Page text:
These are the words of Ghost guitarist A Nameless Ghoul when asked if he would ever have expected the band’s unbridled success, which has seen them pick up numerous awards, enter countless top ten lists and be chosen for a tour with a little-known band called Iron Maiden this summer. It’s fair to say the last few years have been good to the Swedes. The most imminent matter, however, is a European headlining tour that will see them take on Lisbon’s MEO Arena – a modest upgrade from the Paradise Garage gig of two years ago, to say the least. Continue reading “Ghost: “Our Music Provokes People”” »


Something In The Water – My Ecco Nightmare

From Vice.com.

As a child, video games were my main pastime. There were few things that my younger nerd enjoyed more than a journey into a virtual world that was as vivid as my imagination would come to be. I wasn’t lonely; I had many friends with whom I played at school and occasionally in the street, but, for the most part, the non-educational hours of the day were me time with my consoles.

For some reason, however, that had to involve deflecting the nagging of family, whose constant urging me to play outside suggested that our house stood in the middle of fucking Disney World. Sonic didn’t pester me like that. The only way he would ever judge me was tapping his foot impatiently while I stopped playing to get more juice. All Mario ever had to say was “wa-hoo!” as we leapt into another adventure, never, “It’s a lovely day outside, get off the computer.” They understood me. Continue reading “Something In The Water – My Ecco Nightmare” »


Another Castle – Why Super Mario 64 Still Matters 20 Years After Its Release

From Vice.com.

I remember going to my local shopping centre in 1997. There was a stall hosted by a popular soft drink brand that featured a circle of televisions, all of which were displaying Mario’s first proper 3D outing on the Nintendo 64, the gaming giant’s new powerhouse machine. They offered passers-by a shot at the new adventure from the plump plumber. Players could hit a button on the pop-up wall whenever they found a Power Star within the game’s labyrinthine castle hub, for which they would be rewarded with a cup of said beverage. Looking back, it might have secretly been a horrific Pavlovian conditioning experiment examining the influence of electronic stimulation and positive reinforcement on the mindsets of modern youth, but most likely it was a celebration of Super Mario 64, one of the most revolutionary games of all time. Continue reading “Another Castle – Why Super Mario 64 Still Matters 20 Years After Its Release” »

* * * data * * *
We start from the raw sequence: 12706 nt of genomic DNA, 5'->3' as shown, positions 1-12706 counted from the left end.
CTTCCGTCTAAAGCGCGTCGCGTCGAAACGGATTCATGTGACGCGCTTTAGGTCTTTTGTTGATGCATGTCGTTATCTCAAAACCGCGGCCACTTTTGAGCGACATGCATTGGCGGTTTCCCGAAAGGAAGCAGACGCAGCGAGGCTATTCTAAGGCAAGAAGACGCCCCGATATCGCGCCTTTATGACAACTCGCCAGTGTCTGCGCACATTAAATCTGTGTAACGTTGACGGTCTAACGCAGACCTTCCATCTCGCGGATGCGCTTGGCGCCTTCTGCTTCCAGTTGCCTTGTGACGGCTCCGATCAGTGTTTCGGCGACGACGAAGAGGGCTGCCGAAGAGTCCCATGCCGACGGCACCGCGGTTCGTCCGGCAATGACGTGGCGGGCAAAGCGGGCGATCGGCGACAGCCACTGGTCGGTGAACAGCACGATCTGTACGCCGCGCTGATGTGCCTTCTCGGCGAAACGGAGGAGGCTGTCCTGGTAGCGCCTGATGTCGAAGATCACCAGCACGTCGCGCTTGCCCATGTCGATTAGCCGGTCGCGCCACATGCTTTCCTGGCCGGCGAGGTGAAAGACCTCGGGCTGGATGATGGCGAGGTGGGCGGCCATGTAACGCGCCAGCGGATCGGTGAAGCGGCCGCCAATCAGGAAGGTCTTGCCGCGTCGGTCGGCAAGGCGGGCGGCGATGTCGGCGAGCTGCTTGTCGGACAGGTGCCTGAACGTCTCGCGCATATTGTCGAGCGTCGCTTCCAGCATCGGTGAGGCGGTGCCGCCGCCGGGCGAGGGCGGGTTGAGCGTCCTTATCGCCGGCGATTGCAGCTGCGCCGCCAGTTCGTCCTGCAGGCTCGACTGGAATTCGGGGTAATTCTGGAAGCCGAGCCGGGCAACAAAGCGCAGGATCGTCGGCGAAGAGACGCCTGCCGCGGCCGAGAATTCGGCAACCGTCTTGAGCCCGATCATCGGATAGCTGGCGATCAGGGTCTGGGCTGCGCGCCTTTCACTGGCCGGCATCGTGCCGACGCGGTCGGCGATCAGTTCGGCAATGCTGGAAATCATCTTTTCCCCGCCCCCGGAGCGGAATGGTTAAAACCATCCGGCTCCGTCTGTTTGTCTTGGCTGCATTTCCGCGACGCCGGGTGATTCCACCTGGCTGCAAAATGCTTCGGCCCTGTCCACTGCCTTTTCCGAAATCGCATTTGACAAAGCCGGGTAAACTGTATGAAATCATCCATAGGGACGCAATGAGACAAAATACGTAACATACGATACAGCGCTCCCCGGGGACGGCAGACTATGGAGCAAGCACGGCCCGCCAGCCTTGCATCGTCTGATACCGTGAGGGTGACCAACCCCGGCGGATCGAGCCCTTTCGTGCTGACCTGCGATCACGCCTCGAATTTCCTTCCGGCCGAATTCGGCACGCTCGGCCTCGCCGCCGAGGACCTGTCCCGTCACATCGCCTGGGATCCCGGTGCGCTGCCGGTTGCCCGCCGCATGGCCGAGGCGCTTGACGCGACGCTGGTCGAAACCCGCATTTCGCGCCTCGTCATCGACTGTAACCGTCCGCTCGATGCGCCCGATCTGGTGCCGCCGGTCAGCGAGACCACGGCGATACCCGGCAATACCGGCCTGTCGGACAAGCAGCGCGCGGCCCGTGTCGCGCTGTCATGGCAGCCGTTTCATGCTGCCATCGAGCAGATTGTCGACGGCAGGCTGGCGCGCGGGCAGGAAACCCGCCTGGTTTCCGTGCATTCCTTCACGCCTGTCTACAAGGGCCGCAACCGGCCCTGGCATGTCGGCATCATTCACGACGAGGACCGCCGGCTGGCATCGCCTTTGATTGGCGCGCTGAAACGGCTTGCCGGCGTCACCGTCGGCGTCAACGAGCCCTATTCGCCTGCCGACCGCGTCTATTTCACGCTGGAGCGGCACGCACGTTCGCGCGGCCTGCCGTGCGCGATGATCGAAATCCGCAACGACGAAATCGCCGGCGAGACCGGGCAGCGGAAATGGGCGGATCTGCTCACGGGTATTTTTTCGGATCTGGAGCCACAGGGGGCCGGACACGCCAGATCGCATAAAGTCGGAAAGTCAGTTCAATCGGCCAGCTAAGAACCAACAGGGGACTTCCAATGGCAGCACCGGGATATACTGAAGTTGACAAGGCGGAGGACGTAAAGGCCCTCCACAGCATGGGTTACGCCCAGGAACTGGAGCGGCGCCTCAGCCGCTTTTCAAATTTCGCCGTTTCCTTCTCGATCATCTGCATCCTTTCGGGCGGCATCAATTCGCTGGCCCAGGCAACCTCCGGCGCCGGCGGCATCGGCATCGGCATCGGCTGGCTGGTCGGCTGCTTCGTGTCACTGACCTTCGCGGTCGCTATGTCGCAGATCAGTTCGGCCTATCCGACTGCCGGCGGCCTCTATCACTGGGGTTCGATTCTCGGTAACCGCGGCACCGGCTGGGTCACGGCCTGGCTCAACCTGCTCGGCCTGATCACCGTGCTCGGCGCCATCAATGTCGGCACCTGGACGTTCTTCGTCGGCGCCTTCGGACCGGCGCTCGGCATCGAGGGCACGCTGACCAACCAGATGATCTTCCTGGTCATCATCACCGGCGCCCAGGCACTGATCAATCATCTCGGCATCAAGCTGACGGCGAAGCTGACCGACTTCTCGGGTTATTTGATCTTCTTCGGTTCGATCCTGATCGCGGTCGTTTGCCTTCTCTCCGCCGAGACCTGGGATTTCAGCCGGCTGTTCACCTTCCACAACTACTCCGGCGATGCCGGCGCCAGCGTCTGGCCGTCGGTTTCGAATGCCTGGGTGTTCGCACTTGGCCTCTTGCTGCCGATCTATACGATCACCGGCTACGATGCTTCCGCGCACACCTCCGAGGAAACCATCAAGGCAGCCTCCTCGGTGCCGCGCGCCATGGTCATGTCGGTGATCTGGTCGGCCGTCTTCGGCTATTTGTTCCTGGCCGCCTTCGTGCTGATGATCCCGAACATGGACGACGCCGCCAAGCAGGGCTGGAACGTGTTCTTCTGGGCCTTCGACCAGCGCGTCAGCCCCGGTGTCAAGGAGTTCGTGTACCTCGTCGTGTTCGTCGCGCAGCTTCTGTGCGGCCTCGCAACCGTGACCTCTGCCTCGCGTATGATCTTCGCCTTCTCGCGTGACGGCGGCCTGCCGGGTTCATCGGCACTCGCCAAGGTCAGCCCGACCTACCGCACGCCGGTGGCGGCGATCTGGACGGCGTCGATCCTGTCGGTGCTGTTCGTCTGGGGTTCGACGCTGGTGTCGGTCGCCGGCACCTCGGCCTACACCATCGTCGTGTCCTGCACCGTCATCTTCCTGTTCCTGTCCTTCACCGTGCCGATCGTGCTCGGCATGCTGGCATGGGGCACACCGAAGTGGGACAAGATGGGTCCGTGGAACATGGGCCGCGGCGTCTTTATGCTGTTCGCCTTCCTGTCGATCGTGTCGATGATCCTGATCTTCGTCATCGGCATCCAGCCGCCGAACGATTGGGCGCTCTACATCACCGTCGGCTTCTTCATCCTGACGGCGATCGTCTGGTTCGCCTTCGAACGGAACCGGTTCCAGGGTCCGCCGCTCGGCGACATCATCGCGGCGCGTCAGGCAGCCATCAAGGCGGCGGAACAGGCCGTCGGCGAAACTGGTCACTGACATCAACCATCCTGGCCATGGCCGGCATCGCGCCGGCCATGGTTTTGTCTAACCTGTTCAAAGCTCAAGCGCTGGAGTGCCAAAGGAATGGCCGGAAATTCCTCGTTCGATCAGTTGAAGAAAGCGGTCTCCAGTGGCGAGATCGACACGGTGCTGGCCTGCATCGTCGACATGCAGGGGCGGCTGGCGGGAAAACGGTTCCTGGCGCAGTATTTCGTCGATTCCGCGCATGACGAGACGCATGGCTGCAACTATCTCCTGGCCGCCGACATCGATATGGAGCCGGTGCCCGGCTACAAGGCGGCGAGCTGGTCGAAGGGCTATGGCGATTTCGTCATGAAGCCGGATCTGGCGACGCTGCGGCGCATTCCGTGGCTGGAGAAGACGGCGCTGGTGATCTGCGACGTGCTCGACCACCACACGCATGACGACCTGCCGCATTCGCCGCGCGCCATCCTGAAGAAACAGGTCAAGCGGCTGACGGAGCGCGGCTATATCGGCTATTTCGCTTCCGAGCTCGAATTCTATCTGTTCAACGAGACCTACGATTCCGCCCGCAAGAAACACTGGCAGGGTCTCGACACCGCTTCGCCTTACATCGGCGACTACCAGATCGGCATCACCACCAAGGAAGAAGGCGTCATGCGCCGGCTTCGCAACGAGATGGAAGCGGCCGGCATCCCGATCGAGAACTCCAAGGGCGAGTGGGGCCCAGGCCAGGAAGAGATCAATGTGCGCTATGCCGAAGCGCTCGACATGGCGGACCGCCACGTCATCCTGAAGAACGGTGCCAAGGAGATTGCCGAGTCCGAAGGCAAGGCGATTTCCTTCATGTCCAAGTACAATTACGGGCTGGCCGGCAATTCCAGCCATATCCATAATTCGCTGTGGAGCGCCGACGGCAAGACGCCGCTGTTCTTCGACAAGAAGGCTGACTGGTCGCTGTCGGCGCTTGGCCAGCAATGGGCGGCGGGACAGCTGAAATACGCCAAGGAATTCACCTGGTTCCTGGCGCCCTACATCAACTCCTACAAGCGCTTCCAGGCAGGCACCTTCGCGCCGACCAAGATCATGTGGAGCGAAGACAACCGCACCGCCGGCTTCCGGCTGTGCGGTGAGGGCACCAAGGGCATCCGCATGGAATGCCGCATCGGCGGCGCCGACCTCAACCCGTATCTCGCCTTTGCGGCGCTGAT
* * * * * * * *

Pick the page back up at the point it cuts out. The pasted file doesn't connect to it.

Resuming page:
A Good-and-Loud-Bye to Lemmy

As soon as I heard the news from a friend – and after a quick confirmation on Google – my first instinct was to reach for the bottle of Jack Daniel’s I’d received for Christmas and spin a few Motörhead videos on YouTube. I’d like to think Lemmy would smile at the fact that his favourite Tennessee tipple and loud music were the legacy he left on me, and that he’s enjoying the same thing now, wherever he might be.

Honestly, though, what’s left to talk about? In a way, it’s comforting that there won’t be much said about Lemmy in death that wasn’t while he was alive. He was a long-since celebrated embodiment of heavy metal’s excessive, supersonic rebellion and nihilistic cool, a sense of freedom that anyone who’s ever grown their hair unsociably long or worn a black band t-shirt will have felt. The seminal screaming of ‘Killed By Death’ scared the shit out of me as a child, and Lemmy’s satanic laugh in the song’s bridge still gave me something of a chill while doing some last-minute shopping with my headphones in on Christmas Eve last week. After seeing them for the first time at 15 years old, I lay awake in bed, sweating and wondering if my hearing would ever be the same again. It felt fucking great. Continue reading “A Good-and-Loud-Bye to Lemmy” »